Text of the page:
Bonus. Another bit of Dutch-derived Americana: the cruller, a doughnut with a twist. From NOAD:

(#5)

noun cruller: North American a small cake made of rich, sweetened dough twisted or curled and fried in deep fat. ORIGIN early 19th century: from Dutch kruller, from krullen ‘to curl’.

[Big addendum 8/4, thanks to Mike Pope, who brings up four matters.

1: Do churros conform to donut grammar?

Let me plead again that my survey above is just a sampling of FSD foods, with no pretense to being complete (just sticking to Europe, I barely touched on FSD foods in Scandinavia, the Slavic lands, the Baltics, the Balkans, Italy, or Greece).

But the answer to the question is yes, definitely. From Wikipedia:

A churro … is a fried-dough pastry — predominantly choux — based snack. Churros are traditional in Spain and Portugal – from where they originate – as well as the Philippines and Ibero-America. They are also consumed in the Southwestern United States, France and other areas that have received immigration from Spanish and Portuguese-speaking countries. In Spain, churros can either be thin (and sometimes knotted) or long and thick, where they are known as porras in some regions. They are normally eaten for breakfast dipped in champurrado, hot chocolate, dulce de leche or café con leche. Sugar is often sprinkled on top.

So: fried dough with sweet stuff.  Note that choux (which came up above in connection with beignets) is not itself sweet (though you could add sweetening to it), so it serves as the basis for both sweet and savory preparations. From Wikipedia:

Choux pastry, or pâte à choux, is a light pastry dough used to make profiteroles, croquembouches, éclairs, French crullers, beignets, St. Honoré cake, quenelles, Parisian gnocchi, dumplings, gougères, chouquettes, craquelins and churros. It contains only butter, water, flour and eggs. Instead of a raising agent, it employs high moisture content to create steam during cooking to puff the pastry. The pastry is used in many European and European-derived cuisines.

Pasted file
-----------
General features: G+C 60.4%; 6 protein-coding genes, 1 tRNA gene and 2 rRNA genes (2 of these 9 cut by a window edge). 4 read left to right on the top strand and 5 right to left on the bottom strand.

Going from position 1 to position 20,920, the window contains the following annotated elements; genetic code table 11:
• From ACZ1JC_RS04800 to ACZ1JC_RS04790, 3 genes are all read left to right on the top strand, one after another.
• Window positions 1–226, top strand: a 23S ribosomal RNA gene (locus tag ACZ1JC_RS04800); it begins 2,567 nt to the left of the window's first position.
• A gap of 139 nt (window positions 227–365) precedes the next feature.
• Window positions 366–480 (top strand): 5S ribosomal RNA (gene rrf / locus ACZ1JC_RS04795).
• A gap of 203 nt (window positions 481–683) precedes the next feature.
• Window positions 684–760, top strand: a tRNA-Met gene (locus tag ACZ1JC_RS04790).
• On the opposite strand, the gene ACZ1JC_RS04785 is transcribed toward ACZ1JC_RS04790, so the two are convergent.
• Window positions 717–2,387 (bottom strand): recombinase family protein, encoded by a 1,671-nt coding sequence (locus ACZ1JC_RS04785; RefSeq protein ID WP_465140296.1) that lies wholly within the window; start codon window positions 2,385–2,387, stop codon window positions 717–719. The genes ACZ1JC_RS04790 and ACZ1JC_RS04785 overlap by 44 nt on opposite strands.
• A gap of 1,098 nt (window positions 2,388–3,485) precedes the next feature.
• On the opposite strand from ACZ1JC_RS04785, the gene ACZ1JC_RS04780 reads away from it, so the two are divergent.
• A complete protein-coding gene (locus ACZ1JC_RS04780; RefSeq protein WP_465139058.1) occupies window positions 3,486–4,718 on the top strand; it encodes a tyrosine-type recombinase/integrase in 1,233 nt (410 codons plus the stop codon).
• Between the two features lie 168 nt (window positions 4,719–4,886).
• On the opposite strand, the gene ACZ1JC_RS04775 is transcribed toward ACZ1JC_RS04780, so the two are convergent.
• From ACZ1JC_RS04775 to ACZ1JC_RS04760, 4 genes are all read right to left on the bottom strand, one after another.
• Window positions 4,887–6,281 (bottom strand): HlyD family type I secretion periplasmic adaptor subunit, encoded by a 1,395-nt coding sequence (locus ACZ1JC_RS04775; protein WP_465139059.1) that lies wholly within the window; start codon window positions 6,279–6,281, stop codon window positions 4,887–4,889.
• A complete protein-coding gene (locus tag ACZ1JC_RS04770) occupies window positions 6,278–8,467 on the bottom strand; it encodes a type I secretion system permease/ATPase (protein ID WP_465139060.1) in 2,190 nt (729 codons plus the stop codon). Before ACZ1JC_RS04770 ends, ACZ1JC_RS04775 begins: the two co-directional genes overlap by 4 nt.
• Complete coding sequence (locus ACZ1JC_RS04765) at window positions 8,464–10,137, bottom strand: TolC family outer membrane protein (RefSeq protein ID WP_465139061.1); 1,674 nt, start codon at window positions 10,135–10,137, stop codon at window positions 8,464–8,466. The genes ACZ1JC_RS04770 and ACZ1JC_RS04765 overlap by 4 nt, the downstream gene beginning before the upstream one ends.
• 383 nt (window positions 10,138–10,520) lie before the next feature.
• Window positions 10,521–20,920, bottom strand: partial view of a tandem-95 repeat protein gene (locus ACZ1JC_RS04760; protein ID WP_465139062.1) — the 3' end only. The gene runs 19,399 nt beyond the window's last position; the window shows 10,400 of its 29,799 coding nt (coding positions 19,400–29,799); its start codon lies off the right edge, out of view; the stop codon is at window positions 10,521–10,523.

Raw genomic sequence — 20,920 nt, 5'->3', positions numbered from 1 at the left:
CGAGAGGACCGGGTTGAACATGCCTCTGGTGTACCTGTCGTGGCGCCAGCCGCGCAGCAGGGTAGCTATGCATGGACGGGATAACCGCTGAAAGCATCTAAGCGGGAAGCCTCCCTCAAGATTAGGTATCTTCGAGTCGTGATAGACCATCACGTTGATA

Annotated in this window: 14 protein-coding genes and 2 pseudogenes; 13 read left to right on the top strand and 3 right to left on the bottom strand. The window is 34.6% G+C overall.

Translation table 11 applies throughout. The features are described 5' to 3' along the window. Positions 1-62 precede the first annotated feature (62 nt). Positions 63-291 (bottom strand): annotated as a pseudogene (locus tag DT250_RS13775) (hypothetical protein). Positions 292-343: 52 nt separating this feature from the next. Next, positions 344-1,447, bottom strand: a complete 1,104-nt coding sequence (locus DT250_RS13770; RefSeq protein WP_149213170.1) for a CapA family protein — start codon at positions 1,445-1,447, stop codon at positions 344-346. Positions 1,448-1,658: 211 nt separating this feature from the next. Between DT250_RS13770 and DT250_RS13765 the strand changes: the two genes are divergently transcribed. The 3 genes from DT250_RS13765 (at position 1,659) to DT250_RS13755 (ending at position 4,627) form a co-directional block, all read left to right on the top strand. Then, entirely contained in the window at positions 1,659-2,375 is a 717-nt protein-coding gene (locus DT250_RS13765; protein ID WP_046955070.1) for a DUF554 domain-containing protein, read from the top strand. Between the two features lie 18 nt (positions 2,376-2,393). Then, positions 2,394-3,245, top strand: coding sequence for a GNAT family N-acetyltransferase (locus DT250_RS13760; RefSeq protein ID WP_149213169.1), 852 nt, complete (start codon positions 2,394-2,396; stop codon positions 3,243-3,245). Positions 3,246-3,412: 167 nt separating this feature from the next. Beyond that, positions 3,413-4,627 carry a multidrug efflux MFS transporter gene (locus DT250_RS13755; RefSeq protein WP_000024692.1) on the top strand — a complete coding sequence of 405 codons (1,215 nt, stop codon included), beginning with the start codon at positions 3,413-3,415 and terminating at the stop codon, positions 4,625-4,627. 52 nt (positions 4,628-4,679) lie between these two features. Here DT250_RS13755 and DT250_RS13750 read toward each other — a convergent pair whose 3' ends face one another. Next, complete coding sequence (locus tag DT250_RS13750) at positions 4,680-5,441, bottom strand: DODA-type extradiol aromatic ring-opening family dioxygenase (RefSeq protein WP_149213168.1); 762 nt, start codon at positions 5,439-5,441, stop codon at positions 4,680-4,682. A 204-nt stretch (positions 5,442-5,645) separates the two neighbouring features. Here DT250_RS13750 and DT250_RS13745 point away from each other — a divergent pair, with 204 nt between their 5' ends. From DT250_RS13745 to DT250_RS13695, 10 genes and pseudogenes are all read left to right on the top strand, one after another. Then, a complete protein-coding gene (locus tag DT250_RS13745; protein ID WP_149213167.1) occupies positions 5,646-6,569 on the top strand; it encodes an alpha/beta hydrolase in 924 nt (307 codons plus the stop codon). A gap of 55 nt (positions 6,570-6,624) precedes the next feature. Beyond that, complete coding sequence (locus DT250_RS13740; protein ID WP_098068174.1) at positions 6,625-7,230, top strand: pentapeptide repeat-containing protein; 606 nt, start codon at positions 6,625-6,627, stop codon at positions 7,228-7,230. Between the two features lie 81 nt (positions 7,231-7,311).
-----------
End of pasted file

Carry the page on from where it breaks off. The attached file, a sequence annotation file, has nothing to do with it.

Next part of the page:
Fried dough can be sweet or unsweetened (and therefore usable in savory dishes). Yorkshire pudding, for instance, is fried dough cakes, unsweetened. From Wikipedia:

Yorkshire pudding is a common British side dish consisting of a baked pudding [cooked in the drippings from roasting meat] made from batter consisting of eggs, flour, and milk or water. It is a versatile food that can be served in numerous ways depending on the choice of ingredients, the size of the pudding and the accompanying components of the dish. As a first course it can be served with onion gravy. For a main course it is often served with beef and gravy and is part of the traditional Sunday roast, but can also be filled with foods such as bangers and mash to make a meal.

2: Tantalizing evidence among your cites that donuts had at various times been fried in lard. I wonder what that would taste like.

Chunks of dough (of whatever shape, of whatever composition — leavened (by yeast or baking powder or whatever) or not, sweetened or not) can be fried in various oils:

vegetable oil: canola (rape), cottonseed (as in Crisco), corn, peanut, olive, sunflower, safflower

animal oil: lard (pig fat), beef drippings, rendered (clarified) chicken or goose fat (schmaltz)

As far as I know, I haven’t had doughnuts fried in lard, but if the lard is rendered and very hot, I suspect they’d be hard to distinguish from doughnuts fried in one of the usual neutral vegetable oils (canola or cottonseed).

It does look like Dutch olykoeks were frequently fried in lard. In fact, on farms, animal fats would have been easily available, while vegetable fats would usually have had to be purchased, so frying in animal fat would have probably been quite common.

3: Would Dan Jurafsky be the person to sort out all this terminology, present and past?

I did check, and doughnuts / donuts and the other FSD foods above don’t seem to be in Dan’s Language of Food book, though he’s surely thought about the topic. But it would be a gigantic undertaking. In any case, I will pester him with this posting.

4: Side note: donut outings are a feature of LSA [Linguistic Society of America} conferences, as Heidi Harley can attest.

Heidi and Steph Shih, who were, I think, together the originators of the tradition. (I haven’t been to an LSA meeting since 2005, so I’m out of the loop on these customs.) Among other thngs, it provides an occasion for a group of linguists to escape the conference hotel  together for a brief interlude.]

2 Responses to “Ruthie and the language of doughnuts”

  1. arnold zwicky Says:

    Dan Jurafsky deftly deflected my gentle prod by saying that he enjoyed this posting immensely and that doughnuts would indeed be a fun topic to look at.

    I was hoping he had a file on the topic aready, but apparently not.